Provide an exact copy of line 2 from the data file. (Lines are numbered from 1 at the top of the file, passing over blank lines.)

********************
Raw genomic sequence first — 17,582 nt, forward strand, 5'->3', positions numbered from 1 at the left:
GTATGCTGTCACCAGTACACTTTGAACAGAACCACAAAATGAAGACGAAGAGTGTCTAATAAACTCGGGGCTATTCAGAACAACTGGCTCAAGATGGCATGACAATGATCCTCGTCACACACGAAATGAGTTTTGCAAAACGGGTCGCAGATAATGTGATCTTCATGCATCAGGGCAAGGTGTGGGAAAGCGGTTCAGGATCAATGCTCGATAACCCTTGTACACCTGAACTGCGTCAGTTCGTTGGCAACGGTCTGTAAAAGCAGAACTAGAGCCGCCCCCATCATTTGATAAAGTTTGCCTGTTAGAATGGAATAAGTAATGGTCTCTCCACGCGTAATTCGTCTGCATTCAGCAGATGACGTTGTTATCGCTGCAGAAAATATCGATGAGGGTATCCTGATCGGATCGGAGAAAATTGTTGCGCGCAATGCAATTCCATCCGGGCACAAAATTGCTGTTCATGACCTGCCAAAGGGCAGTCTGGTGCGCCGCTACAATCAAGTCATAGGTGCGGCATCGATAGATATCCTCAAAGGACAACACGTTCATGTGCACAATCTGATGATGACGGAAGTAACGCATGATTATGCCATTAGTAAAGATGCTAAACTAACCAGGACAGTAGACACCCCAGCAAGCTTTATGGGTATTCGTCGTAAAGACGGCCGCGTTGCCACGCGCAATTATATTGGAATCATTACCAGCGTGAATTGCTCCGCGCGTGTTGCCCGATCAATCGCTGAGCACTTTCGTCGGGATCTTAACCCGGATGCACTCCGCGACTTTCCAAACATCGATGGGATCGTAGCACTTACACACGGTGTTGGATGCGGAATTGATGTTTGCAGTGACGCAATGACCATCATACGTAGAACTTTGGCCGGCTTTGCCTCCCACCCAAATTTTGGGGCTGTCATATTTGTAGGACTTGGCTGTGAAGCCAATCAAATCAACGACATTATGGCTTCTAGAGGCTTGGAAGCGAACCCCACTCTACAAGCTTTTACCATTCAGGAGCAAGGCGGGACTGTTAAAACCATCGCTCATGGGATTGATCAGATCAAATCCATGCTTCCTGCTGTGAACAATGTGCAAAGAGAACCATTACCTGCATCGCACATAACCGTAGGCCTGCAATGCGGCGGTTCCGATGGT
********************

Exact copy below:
GTATGCTGTCACCAGTACACTTTGAACAGAACCACAAAATGAAGACGAAGAGTGTCTAATAAACTCGGGGCTATTCAGAACAACTGGCTCAAGATGGCATGACAATGATCCTCGTCACACACGAAATGAGTTTTGCAAAACGGGTCGCAGATAATGTGATCTTCATGCATCAGGGCAAGGTGTGGGAAAGCGGTTCAGGATCAATGCTCGATAACCCTTGTACACCTGAACTGCGTCAGTTCGTTGGCAACGGTCTGTAAAAGCAGAACTAGAGCCGCCCCCATCATTTGATAAAGTTTGCCTGTTAGAATGGAATAAGTAATGGTCTCTCCACGCGTAATTCGTCTGCATTCAGCAGATGACGTTGTTATCGCTGCAGAAAATATCGATGAGGGTATCCTGATCGGATCGGAGAAAATTGTTGCGCGCAATGCAATTCCATCCGGGCACAAAATTGCTGTTCATGACCTGCCAAAGGGCAGTCTGGTGCGCCGCTACAATCAAGTCATAGGTGCGGCATCGATAGATATCCTCAAAGGACAACACGTTCATGTGCACAATCTGATGATGACGGAAGTAACGCATGATTATGCCATTAGTAAAGATGCTAAACTAACCAGGACAGTAGACACCCCAGCAAGCTTTATGGGTATTCGTCGTAAAGACGGCCGCGTTGCCACGCGCAATTATATTGGAATCATTACCAGCGTGAATTGCTCCGCGCGTGTTGCCCGATCAATCGCTGAGCACTTTCGTCGGGATCTTAACCCGGATGCACTCCGCGACTTTCCAAACATCGATGGGATCGTAGCACTTACACACGGTGTTGGATGCGGAATTGATGTTTGCAGTGACGCAATGACCATCATACGTAGAACTTTGGCCGGCTTTGCCTCCCACCCAAATTTTGGGGCTGTCATATTTGTAGGACTTGGCTGTGAAGCCAATCAAATCAACGACATTATGGCTTCTAGAGGCTTGGAAGCGAACCCCACTCTACAAGCTTTTACCATTCAGGAGCAAGGCGGGACTGTTAAAACCATCGCTCATGGGATTGATCAGATCAAATCCATGCTTCCTGCTGTGAACAATGTGCAAAGAGAACCATTACCTGCATCGCACATAACCGTAGGCCTGCAATGCGGCGGTTCCGATGGT